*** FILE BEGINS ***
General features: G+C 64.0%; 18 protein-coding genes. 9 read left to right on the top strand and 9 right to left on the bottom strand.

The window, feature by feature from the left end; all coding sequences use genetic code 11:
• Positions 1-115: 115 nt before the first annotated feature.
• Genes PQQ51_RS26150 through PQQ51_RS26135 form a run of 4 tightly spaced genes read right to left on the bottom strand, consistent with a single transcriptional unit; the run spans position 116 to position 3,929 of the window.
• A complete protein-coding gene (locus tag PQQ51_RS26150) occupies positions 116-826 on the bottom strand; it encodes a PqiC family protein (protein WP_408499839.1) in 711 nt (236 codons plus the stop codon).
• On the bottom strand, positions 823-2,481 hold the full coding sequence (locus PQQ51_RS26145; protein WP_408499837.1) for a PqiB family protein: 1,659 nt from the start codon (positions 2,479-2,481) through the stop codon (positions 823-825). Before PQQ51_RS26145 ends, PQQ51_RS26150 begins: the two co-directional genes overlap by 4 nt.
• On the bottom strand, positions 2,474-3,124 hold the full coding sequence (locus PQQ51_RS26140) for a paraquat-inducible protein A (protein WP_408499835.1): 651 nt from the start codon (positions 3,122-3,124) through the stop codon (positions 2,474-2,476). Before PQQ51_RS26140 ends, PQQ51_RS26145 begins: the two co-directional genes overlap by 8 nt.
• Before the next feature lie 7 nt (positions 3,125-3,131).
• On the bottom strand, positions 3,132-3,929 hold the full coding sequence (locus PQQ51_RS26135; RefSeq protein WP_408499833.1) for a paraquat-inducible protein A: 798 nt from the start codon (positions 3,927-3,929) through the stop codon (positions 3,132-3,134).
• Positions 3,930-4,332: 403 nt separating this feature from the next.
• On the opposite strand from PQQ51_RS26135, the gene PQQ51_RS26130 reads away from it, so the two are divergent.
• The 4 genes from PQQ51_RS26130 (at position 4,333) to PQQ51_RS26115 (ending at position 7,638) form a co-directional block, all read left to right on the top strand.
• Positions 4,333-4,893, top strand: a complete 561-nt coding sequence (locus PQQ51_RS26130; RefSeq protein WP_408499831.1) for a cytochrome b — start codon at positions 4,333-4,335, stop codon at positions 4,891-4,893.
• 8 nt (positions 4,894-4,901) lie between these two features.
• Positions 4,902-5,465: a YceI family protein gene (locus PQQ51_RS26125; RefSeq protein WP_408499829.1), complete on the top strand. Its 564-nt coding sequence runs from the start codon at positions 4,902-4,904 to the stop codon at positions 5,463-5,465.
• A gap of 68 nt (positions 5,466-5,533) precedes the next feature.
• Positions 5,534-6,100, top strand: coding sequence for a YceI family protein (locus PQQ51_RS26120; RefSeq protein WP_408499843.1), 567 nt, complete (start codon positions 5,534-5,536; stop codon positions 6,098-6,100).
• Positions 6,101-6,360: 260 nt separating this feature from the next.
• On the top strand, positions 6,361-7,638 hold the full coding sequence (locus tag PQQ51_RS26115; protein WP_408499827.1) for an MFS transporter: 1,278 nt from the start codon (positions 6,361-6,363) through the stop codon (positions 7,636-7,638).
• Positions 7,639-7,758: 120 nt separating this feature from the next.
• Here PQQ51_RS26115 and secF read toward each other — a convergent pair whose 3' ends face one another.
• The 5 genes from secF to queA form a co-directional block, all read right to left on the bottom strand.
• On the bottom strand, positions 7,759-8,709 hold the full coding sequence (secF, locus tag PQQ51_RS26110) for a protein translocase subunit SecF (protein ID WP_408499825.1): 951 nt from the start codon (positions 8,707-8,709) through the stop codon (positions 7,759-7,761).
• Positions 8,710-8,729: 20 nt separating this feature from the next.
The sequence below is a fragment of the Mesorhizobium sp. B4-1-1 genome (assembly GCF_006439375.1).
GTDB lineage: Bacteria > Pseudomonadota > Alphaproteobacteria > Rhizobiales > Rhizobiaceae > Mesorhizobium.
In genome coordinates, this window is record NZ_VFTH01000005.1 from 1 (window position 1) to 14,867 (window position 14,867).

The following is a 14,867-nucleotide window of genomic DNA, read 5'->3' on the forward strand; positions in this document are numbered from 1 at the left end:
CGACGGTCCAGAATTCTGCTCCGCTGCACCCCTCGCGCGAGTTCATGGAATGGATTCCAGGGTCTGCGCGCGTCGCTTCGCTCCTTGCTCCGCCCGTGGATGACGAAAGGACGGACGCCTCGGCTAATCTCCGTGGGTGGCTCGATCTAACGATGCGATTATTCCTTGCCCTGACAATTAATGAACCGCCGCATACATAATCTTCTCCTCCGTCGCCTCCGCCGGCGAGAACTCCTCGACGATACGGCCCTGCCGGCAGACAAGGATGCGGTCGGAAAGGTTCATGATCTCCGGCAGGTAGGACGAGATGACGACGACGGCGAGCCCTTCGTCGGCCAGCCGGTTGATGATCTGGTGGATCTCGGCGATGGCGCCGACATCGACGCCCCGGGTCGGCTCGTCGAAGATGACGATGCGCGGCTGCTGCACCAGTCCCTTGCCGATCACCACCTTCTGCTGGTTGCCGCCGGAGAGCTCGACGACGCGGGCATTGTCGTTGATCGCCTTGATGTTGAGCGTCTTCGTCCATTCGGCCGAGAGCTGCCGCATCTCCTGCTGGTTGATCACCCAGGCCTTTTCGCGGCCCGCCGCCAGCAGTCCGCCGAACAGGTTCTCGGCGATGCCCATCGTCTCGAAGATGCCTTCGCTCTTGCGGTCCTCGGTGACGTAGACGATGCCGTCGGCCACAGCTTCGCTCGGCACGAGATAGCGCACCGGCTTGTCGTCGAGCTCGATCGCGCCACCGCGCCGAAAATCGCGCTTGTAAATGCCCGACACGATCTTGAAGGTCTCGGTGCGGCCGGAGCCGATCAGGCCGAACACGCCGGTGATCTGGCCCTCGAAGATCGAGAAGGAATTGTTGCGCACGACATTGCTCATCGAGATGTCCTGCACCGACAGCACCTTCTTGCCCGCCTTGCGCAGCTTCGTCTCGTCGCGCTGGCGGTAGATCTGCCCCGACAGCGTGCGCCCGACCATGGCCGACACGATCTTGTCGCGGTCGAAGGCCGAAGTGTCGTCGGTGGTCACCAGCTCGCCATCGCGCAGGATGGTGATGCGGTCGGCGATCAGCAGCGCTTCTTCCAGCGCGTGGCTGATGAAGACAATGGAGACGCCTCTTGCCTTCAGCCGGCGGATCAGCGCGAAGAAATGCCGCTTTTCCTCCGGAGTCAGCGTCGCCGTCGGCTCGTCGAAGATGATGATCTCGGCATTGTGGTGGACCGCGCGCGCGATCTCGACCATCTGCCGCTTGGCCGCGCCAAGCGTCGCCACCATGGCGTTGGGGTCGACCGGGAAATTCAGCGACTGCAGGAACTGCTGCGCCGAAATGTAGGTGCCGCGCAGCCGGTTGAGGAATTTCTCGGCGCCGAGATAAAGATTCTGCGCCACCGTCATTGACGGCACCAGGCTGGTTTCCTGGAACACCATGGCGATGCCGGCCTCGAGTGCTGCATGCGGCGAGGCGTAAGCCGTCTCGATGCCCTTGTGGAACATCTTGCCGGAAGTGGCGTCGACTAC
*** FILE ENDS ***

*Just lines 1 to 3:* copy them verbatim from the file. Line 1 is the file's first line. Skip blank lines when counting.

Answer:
General features: G+C 64.0%; 18 protein-coding genes. 9 read left to right on the top strand and 9 right to left on the bottom strand.

The window, feature by feature from the left end; all coding sequences use genetic code 11:
• Positions 1-115: 115 nt before the first annotated feature.